The report shows that the trade in services is especially promising, considering the services sector currently accounts for over half of gross value added in Africa. The increasing importance of services across the continent also suggests Africa could accelerate this growth in the future through AfCFTA. However, there needs to be a better understanding among policymakers of the important role that services can play in regional value chains in order to fully realize such benefits. This will allow the continent to address the structural constraints on growth in these sectors. The report notes that easing restrictions on foreign government policy throughout the continent will increase the flow of service trade between countries. For example, allowing more access to the information and telecommunications systems would encourage companies to enter new markets.
The report shows, for example, that lowering the cost of access and usage of communication and fortifying network security will encourage businesses to set up or ramp up operations in the continent. According to the report, currently more than 22% of African countries have higher data costs for 1GB of mobile data than the average for the rest of the world, with a Cable report in 2019 noting particularly high data costs in Zimbabwe, Equatorial Guinea, Saint Helena and Djibouti, for example. The high costs and limited availability or reliability of data connectivity pose a barrier to players entering the technology services market and increase the risk of unreliability and lack of efficiency for those in the market.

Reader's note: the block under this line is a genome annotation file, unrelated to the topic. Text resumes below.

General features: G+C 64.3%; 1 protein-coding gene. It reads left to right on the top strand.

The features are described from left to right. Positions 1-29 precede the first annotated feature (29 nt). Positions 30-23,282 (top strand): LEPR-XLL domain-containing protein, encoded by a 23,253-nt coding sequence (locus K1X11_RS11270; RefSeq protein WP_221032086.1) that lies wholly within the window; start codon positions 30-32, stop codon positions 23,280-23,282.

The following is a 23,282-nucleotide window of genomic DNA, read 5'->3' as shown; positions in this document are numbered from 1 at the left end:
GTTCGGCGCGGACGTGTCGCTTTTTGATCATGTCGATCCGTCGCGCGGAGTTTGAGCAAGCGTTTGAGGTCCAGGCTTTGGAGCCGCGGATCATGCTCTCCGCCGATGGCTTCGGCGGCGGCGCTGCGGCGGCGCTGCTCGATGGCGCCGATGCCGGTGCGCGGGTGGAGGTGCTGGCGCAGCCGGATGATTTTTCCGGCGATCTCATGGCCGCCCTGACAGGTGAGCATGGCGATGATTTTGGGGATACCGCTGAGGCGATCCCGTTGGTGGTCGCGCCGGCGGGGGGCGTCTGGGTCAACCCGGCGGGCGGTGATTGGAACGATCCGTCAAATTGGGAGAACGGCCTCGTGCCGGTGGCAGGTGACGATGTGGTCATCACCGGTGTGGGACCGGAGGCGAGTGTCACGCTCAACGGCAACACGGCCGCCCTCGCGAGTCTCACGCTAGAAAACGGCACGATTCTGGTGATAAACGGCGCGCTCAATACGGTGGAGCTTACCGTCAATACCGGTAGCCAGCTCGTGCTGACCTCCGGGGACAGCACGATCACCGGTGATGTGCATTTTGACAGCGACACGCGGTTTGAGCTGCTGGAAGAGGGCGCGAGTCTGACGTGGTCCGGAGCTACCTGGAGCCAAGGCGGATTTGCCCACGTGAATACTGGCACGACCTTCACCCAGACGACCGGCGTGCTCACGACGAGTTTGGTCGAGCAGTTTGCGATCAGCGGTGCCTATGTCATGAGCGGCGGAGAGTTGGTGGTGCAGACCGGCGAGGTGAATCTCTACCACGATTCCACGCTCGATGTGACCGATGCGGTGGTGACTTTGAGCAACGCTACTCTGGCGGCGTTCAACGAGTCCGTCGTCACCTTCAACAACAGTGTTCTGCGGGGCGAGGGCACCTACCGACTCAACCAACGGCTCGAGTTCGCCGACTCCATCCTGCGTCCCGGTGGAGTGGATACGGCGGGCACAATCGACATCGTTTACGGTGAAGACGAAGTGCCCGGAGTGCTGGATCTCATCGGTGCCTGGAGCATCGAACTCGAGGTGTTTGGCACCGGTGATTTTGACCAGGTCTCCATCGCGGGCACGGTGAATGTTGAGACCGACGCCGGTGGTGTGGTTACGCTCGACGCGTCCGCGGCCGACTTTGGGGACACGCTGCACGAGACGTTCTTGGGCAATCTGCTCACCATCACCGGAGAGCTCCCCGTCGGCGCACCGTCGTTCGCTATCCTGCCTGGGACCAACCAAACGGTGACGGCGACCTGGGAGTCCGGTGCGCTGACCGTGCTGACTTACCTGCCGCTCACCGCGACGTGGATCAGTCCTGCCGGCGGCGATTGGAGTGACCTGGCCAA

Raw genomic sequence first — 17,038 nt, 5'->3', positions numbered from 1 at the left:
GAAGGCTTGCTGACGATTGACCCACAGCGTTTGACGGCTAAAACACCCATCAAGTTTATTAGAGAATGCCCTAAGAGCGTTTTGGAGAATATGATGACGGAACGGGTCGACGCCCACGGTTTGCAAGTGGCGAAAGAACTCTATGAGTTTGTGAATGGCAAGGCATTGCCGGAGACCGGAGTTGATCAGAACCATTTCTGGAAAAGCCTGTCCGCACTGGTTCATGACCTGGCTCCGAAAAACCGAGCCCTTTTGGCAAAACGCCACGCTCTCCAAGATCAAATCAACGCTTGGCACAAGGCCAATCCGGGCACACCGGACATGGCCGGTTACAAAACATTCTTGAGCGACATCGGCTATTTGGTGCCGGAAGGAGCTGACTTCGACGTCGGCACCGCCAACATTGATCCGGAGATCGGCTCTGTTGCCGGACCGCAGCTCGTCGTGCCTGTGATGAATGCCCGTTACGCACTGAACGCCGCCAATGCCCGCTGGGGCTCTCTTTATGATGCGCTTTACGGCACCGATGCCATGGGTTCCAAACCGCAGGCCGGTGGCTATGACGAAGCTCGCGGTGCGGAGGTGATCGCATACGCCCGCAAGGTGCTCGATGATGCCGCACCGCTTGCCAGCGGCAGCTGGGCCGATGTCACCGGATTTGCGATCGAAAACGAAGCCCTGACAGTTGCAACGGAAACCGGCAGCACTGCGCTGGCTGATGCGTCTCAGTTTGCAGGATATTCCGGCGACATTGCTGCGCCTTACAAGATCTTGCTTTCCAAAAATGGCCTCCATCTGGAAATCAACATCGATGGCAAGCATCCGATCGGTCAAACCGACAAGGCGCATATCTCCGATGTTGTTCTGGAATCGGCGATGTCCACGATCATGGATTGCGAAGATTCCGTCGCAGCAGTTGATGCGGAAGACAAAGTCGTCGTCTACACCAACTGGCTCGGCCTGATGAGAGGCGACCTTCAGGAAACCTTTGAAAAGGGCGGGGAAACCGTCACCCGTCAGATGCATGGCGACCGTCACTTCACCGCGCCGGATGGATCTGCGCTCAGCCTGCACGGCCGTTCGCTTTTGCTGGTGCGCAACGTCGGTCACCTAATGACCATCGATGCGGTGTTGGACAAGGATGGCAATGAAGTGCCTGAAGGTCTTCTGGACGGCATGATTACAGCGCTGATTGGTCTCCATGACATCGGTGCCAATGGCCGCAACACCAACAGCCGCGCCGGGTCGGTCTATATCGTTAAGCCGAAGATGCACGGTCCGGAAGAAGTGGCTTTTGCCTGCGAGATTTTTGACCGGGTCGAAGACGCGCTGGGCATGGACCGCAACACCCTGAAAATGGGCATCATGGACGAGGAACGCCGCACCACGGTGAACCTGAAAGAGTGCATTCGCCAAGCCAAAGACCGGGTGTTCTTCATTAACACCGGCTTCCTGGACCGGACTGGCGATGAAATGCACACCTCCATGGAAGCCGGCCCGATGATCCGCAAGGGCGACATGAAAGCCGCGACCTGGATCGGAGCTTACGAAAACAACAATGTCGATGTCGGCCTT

AfCFTA’s successful implementation is vital to assist in Africa’s recovery and renewal after COVID-19. At a high level, AfCFTA is focused on stimulating growth, creating employment and diversifying economies across the African continent, through the creation of a single African market for goods and services.